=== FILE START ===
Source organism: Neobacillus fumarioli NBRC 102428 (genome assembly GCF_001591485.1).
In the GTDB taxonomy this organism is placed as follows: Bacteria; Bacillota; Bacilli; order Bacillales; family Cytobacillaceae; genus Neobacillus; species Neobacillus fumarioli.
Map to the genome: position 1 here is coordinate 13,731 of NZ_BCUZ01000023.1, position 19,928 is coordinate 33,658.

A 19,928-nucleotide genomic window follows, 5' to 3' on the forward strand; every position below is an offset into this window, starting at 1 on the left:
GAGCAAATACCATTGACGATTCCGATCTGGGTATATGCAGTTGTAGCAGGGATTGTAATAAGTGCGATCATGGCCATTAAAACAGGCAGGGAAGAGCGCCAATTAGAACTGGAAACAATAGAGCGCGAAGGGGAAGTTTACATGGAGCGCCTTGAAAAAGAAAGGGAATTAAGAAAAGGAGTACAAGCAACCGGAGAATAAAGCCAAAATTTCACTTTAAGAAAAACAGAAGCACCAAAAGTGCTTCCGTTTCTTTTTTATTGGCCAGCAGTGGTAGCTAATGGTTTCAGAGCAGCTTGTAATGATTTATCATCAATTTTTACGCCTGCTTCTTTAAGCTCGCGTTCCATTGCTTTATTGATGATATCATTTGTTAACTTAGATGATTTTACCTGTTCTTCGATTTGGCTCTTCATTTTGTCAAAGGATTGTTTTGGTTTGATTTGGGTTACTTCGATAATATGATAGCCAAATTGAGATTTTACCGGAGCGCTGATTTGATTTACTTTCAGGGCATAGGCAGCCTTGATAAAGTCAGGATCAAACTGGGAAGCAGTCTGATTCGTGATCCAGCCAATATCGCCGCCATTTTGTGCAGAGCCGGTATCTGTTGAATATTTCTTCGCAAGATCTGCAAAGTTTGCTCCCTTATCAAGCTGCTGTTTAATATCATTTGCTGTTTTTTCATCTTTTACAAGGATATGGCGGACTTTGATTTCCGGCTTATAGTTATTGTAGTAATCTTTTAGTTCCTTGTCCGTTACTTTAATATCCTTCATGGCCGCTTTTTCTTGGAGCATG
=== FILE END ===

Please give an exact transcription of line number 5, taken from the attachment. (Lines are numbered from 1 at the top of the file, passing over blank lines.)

GAGCAAATACCATTGACGATTCCGATCTGGGTATATGCAGTTGTAGCAGGGATTGTAATAAGTGCGATCATGGCCATTAAAACAGGCAGGGAAGAGCGCCAATTAGAACTGGAAACAATAGAGCGCGAAGGGGAAGTTTACATGGAGCGCCTTGAAAAAGAAAGGGAATTAAGAAAAGGAGTACAAGCAACCGGAGAATAAAGCCAAAATTTCACTTTAAGAAAAACAGAAGCACCAAAAGTGCTTCCGTTTCTTTTTTATTGGCCAGCAGTGGTAGCTAATGGTTTCAGAGCAGCTTGTAATGATTTATCATCAATTTTTACGCCTGCTTCTTTAAGCTCGCGTTCCATTGCTTTATTGATGATATCATTTGTTAACTTAGATGATTTTACCTGTTCTTCGATTTGGCTCTTCATTTTGTCAAAGGATTGTTTTGGTTTGATTTGGGTTACTTCGATAATATGATAGCCAAATTGAGATTTTACCGGAGCGCTGATTTGATTTACTTTCAGGGCATAGGCAGCCTTGATAAAGTCAGGATCAAACTGGGAAGCAGTCTGATTCGTGATCCAGCCAATATCGCCGCCATTTTGTGCAGAGCCGGTATCTGTTGAATATTTCTTCGCAAGATCTGCAAAGTTTGCTCCCTTATCAAGCTGCTGTTTAATATCATTTGCTGTTTTTTCATCTTTTACAAGGATATGGCGGACTTTGATTTCCGGCTTATAGTTATTGTAGTAATCTTTTAGTTCCTTGTCCGTTACTTTAATATCCTTCATGGCCGCTTTTTCTTGGAGCATG